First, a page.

Last week's FluView report was delayed until today due to the Thanksgiving Holiday. For the most part, influenza activity remains low in the United States and H3N2 remains the most commonly reported influenza strain reported this fall.
The CDC does report, however, on the detection of the 23rd novel swine variant infection of 2016, involving the H1N2v virus in a patient in Iowa.
Reports of human infection with novel swine variant influenza (H1N1v, H1N2v & H3N2v) are fairly rare, due to their (often) unremarkable presentation and limited laboratory testing, but likely occur more often than we know.
The H3N2v strain is by far the most common, making up 94% of all reported cases (n=372) in the United States over the past 11 years. H1N1v comes in 2nd, with 20 cases (4%).
H1N2v is the least common, with just 8 cases reported (the last one was in Wisconsin last June) up until today.
Today's case - the 9th since 2005 - is described by the FluView as:
One human infection with a novel influenza A virus was reported by the state of Iowa. The person was infected with an influenza A (H1N2) variant (H1N2v) virus. The patient was not hospitalized, and has fully recovered from their illness. No human-to-human transmission has been identified and the case reported close contact with swine in the week prior to illness onset.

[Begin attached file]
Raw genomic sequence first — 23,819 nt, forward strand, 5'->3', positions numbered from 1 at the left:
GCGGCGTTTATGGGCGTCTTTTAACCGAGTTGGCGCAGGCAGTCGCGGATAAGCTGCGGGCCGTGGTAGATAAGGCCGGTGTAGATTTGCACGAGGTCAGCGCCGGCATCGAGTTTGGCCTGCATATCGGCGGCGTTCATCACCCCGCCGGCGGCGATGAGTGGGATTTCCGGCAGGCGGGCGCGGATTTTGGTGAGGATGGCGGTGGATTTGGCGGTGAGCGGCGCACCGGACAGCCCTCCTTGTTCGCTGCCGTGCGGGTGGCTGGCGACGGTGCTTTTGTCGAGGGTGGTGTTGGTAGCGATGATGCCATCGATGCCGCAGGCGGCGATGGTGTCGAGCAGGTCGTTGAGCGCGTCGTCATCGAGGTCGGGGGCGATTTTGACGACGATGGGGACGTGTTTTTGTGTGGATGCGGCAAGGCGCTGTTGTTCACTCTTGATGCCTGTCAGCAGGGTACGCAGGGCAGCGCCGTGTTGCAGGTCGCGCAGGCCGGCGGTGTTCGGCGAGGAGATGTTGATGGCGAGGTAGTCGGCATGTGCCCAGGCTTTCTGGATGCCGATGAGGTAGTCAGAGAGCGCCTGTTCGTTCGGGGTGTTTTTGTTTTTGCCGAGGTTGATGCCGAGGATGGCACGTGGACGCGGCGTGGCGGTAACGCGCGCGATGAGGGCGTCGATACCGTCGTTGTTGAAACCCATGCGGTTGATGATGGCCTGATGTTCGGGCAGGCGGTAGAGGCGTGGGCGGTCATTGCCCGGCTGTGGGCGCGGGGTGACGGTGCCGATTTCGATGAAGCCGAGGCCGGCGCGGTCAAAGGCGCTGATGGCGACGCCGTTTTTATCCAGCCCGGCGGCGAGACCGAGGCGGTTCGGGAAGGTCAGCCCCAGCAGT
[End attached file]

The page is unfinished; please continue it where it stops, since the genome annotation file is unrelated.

Early identification and investigation of human infections with novel influenza A viruses are critical so that the risk of infection can be more fully appreciated and appropriate public health measures can be taken. Additional information on influenza in swine, variant influenza infection in humans, and strategies to interact safely with swine can be found at http://www.cdc.gov/flu/swineflu/index.htm.
While we’ve not seen sustained or efficient spread of these swine variant viruses in humans - like all flu viruses - swine variant viruses are capable of evolving, reassorting, and adapting to their hosts.
Since the influenza subtypes that commonly circulate in swine (H1, H2 & H3) are also the same that have caused all of the human pandemics going back 130 years (see Are Influenza Pandemic Viruses Members Of An Exclusive Club?), they are generally regarded as having less far to `jump’ to humans than many avian viruses.
Which is precisely how the H1N1 pandemic virus emerged in 2009, after kicking around (and reassorting in) swine herds for a decade or longer.
Last October, in MMWR: Investigation Into H3N2v Outbreak In Ohio & Michigan - Summer 2016, we looked at the CDC's investigation into a cluster of 18 H3N2v cases across two states during the month of August. This was the biggest outbreak of swine variant infections we'd seen since 2012, when more than 300 cases were reported across 10 states.
The `headline' in that report was that 16 of the 18 cases analyzed belonged to a new genotype not previously detected in humans.
As with avian influenza, swine flu viruses are constantly evolving, which is why we watch reports like today's with particular interest. For more on swine variant viruses, both in the United States and around the world, you may wish to revisit: